With the year just kicking off, now is the time to set fundraising goals — and start making plans to meet those goals — for the upcoming year. For many nonprofit organizations, this includes budgeting, content strategy, and planning a fundraising livestream.
You may be asking, “Why start now? I’m still recovering from the merriest and busiest giving season of the year …” And that’s exactly why this is the ideal time to work on this upcoming year’s fundraising strategy and continue the momentum of your holiday giving campaign.
Why is the post-holiday giving season the best time to start planning next year’s fundraising campaigns?
- New donors: Chances are, your holiday giving campaign brought in a batch of first-time donors (great job!). These newbies now have the potential to become annual donors, recurring monthly donors, or better yet, vocal advocates of your mission — as long as you keep them engaged.
- New assets: After the holiday fundraising season, you can strategically decide how to disburse any new assets that have been reallocated to development. (Maybe you even finally have the funds to hire that extra Development Manager you’ve been needing for a while …)
- New insights: At the very least, you’ve just wrapped up a campaign that gave you valuable insights into who your donors are, what they respond to, and what they expect to see in the future.
A holiday fundraising campaign isn’t just about one season of giving; it’s about engaging donors and creating a community around your mission. In other words: It’s all about that long game, baby.
“But,” you persist, “I have no time. My nonprofit is short on resources (and staff) to bring these goals to life.” Trust me, I know. You may even be doing all of this planning, fundraising, and donor engagement work yourself, which is a monumental task!
When time and resources are limited, finding manageable ways to raise money and engage with potential donors is a necessity. So, here are a few simple fundraising campaign ideas to kickstart your planning process, including tips on how to amplify fundraising with livestreaming.
Start planning your fundraising campaign early
It feels daunting to tackle a year’s worth of fundraising strategy right now, but making plans early will ultimately save time — and ensure that your fundraising campaigns are comprehensive and cohesive. Once you set your donation goals, you can start breaking your campaign into smaller pieces, mapping out events, communications, staff and volunteer time, and ball-parking your investment in things like ads, events, freelance work, or promotional materials.
Begin with the big picture
Looking at the full calendar (instead of just a season) allows you to map out the cadence of your initiatives. Identify the most important times of the year for messaging about your cause. Make sure opportunities to network with donors or build media relationships aren’t missed — those connections can give you a head start when you launch your annual or holiday giving campaign.
Plus, by choosing a few key periods to focus on messaging, you avoid burning out your supporters on your message, and more importantly, burning out your staff and volunteers with a constant frenzy.
Segment your communications and outreach efforts
When you begin with a big-picture view, you have the opportunity to do more with your communications. That doesn’t just mean communicating more: It means individualizing your messaging for specific audiences. Audience segmentation makes it more likely that your communications will resonate, and ultimately, that your audiences will donate.
For example, an email to your most loyal and long-time supporters will probably sound a little different from a newsletter you send to a brand-new donor — you may find that returning donors respond best to progress updates, while new donors respond best to stories that help them learn about the organization and connect with the mission.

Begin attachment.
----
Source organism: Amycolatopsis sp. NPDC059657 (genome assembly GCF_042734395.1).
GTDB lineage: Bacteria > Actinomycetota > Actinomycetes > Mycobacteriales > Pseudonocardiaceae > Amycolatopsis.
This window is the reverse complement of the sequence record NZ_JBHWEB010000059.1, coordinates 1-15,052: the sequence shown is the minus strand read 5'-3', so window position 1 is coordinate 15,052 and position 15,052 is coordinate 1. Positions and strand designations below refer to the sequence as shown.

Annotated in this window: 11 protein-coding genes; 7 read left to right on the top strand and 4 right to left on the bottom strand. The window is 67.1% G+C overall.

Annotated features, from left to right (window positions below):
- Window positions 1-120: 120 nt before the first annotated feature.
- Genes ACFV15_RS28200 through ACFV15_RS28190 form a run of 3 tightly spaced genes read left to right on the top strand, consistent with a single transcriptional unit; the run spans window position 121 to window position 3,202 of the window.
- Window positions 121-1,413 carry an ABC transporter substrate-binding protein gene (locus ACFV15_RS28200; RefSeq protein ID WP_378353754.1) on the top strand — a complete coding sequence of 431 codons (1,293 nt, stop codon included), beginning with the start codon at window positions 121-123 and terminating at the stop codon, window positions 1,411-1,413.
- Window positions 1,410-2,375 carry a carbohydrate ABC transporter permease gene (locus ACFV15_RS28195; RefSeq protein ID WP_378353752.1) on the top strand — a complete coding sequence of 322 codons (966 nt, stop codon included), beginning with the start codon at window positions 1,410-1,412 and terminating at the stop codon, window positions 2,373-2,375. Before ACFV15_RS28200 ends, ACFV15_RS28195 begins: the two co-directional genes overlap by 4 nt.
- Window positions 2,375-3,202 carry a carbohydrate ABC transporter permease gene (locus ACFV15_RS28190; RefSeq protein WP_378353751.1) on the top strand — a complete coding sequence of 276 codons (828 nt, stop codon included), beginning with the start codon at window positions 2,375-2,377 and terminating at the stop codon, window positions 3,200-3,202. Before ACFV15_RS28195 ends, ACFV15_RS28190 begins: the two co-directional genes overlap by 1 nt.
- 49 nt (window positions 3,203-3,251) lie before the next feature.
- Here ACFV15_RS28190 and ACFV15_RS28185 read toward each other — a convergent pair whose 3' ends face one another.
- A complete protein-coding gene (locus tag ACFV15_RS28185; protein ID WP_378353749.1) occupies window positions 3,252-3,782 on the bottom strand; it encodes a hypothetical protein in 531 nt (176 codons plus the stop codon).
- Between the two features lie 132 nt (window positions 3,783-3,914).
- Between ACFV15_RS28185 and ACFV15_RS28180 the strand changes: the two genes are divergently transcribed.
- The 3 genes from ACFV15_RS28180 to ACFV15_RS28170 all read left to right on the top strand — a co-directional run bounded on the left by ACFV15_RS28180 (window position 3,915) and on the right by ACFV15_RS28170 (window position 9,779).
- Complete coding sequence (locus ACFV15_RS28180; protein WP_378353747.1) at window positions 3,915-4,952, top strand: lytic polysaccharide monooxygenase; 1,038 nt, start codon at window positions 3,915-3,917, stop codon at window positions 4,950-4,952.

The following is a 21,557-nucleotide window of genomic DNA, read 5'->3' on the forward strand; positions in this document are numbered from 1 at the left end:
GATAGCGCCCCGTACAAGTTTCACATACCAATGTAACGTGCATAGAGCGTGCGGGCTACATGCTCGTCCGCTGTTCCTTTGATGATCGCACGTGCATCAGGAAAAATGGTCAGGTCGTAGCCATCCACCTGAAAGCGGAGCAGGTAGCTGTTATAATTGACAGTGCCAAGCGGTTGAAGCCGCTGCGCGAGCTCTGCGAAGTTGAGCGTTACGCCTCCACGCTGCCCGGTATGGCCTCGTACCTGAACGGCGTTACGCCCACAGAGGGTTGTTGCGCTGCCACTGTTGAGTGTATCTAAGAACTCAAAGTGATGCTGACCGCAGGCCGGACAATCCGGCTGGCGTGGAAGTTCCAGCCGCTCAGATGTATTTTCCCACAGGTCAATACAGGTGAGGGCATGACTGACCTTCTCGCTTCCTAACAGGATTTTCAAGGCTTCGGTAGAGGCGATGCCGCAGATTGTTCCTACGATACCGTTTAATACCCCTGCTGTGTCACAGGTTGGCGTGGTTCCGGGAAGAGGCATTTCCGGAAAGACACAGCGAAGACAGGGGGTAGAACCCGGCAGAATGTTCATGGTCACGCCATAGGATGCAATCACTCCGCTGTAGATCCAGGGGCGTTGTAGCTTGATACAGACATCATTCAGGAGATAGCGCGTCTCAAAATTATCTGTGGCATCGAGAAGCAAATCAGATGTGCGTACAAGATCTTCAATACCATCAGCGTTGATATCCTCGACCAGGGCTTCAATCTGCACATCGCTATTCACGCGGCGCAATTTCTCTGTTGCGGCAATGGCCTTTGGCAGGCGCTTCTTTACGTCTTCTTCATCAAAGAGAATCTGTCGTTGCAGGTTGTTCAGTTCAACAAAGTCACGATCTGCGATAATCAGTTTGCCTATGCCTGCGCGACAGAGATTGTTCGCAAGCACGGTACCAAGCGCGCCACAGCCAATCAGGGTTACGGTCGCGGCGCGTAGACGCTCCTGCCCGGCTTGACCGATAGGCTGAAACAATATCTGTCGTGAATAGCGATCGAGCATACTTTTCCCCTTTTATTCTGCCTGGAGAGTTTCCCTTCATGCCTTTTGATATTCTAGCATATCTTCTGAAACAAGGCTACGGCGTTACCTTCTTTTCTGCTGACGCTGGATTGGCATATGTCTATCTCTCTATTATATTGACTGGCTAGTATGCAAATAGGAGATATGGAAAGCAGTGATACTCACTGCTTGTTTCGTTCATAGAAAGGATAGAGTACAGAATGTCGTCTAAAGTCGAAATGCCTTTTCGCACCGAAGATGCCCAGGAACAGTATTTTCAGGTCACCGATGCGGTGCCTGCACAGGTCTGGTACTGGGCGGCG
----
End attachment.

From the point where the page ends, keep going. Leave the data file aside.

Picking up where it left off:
Using the data you’ve gathered from previous giving campaigns can help you customize messaging for each of your donor groups. I also really like this donor impact tool from Neon One for a broader overview of giving trends.
Once you’ve roughly mapped out your fundraising campaign, you can begin tackling smaller projects to fill out that communications calendar.
Host a livestream fundraising event
Livestreaming is a powerful tool for nonprofit organizations. It helps you share your mission, engage with supporters, and add to your content library. Many nonprofits know that livestreaming is important, but feel that it’s out of their reach. If you’re not sure where to begin, here are a few ways that nonprofits are using livestreaming to support their fundraising campaigns.
Save time and money with a virtual fundraising event
Hosting a big in-person gala requires serious planning, and it comes with a high cost that eats into the donations you raise. Hosting a fundraising livestream event is a great alternative.
Typically, planning an in-person event can take upwards of 30 hours. That’s no joke! However, the average planning and execution time for a virtual fundraising event — depending on the event’s program — usually takes just 2-10 hours. That’s a huge difference, especially for nonprofit professionals who are already having a hard time fitting all of their mission-critical work into what little time they have.
Just like with an in-person event, a livestream fundraising event allows you to connect with your donor base without the expense of a venue rental. Plus, you can still curate a robust program with guest speakers, entertainment, and more. A livestreaming software like Switcher Studio makes it possible to chat with viewers, invite remote guests, share presentations, add prerecorded videos, branded graphics, and much more. Taking your traditional gala online isn’t a sacrifice or a contingency plan — it’s simply the best way for nonprofits to produce a robust, high-quality, and effective fundraising event while maximizing their limited resources.
Host a private livestream fundraising event …
Taking your fundraising event virtual doesn’t mean that everyone gets to see it. If you use Switcher Studio for your fundraising livestream you can use the Switcher Player to embed your livestream on your website. Stream to a private URL that you share only with ticket holders, or embed the Switcher Player right on your homepage for more visibility.
You can customize and overlay donation call-to-action graphics — and with the Switcher Player, you can add donation links to collect gifts in real time. (Think “telethons,” but better!)
Additionally, embed the Switcher Player on your website just once, and you’re all set to stream to that page in the future. Save past streams to playlists to create a library of content, and even upload recorded videos. It’s like having your very own YouTube channel — but without ads that you can’t control or platform-recommended videos that play automatically after your content ends.
Or host a fundraising livestream that’s everything, everywhere, all at once